Tuesday, November 27, 2007

Freedom of speech

Once again the world reels as the Oxford Union debates ! None of the reports tells us what the motion was nor the result of the vote upon it. There is so much confusion here. Of course Griffin and Irving have the same right to speak as anyone else, but that does not oblige the Oxford Union, a private members' debating society to provide them with a platform. As President of the older society, the Cambridge Union, I once invited a team from Cape Town University to debate, having first established that they were not touring to promote apartheid. I did this because whilst respecting the right of people to speak in support of apartheid, it was not our role as a private club to provide a platform for it. This is very different from the "no platform" policies of some students unions, publicly funded bodies which seek to deny the use of all academic facilities to people they disagree with.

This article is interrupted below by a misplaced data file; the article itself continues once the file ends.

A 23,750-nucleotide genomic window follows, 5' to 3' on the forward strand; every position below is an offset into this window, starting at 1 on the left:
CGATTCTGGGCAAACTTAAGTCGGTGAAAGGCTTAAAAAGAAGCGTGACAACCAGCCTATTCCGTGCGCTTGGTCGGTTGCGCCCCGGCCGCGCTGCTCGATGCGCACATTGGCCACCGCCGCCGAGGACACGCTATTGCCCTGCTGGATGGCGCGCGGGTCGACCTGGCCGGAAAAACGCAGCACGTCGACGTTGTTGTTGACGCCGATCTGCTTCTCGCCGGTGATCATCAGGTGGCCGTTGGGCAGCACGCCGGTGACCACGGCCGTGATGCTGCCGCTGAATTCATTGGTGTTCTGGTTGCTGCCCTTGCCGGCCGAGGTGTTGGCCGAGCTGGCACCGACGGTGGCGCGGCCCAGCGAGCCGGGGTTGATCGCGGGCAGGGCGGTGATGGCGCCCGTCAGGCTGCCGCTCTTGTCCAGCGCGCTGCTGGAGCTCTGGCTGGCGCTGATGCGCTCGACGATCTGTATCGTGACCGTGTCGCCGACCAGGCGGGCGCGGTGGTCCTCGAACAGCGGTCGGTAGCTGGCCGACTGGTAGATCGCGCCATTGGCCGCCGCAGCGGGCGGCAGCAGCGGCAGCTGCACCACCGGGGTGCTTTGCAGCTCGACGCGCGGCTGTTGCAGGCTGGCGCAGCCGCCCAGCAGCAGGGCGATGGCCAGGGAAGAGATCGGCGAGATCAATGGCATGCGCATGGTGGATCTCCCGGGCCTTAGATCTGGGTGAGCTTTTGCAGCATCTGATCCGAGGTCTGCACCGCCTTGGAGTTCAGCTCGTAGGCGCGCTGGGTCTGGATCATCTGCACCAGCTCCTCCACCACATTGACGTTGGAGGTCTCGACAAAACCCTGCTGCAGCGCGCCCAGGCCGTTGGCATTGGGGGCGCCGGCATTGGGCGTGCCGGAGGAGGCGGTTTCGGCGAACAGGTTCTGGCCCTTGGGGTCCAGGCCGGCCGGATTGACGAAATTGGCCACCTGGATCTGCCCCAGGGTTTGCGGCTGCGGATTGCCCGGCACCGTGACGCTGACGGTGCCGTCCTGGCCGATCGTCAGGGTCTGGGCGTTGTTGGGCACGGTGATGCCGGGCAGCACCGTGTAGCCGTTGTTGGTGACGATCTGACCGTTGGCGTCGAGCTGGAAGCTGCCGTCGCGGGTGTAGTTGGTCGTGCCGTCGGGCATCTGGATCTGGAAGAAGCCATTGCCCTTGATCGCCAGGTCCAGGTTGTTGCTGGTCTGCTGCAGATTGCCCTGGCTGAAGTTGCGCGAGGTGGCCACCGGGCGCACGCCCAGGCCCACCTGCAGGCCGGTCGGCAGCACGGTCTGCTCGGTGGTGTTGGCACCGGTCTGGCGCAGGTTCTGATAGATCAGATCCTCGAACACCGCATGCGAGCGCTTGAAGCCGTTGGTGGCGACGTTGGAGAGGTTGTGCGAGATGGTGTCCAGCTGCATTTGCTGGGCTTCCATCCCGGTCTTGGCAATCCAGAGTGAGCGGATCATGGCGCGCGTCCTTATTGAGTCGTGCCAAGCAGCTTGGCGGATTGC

Moreover, once the Oxford Union had decided to invite the racists, the students who rightly despise their views had every right to assemble and protest but NOT to stop them speaking. Why could the protestors not understand this ? Liberalism requires us all to resist our own illiberal tendencies as well as other people's.


Paul Walter said...

If you look on the Oxford Union web site you'll see there wasn't a motion - the agenda item was a discussion on the limits of free speech.

Jonny Wright said...

There wasn't officially a motion; it was a forum rather than a formal debate - we only have those once a week on Thursday nights. The topic was "The Limits of Free Speech".

In the end there wasn wasn't much of a debate anyway - the protesters delayed the event by nearly two hours, and once the speakers had had their say, there was only really time for a question and answer session. There wasn't a vote either.

David said...

Thanks to Paul and Jonny for the clarification.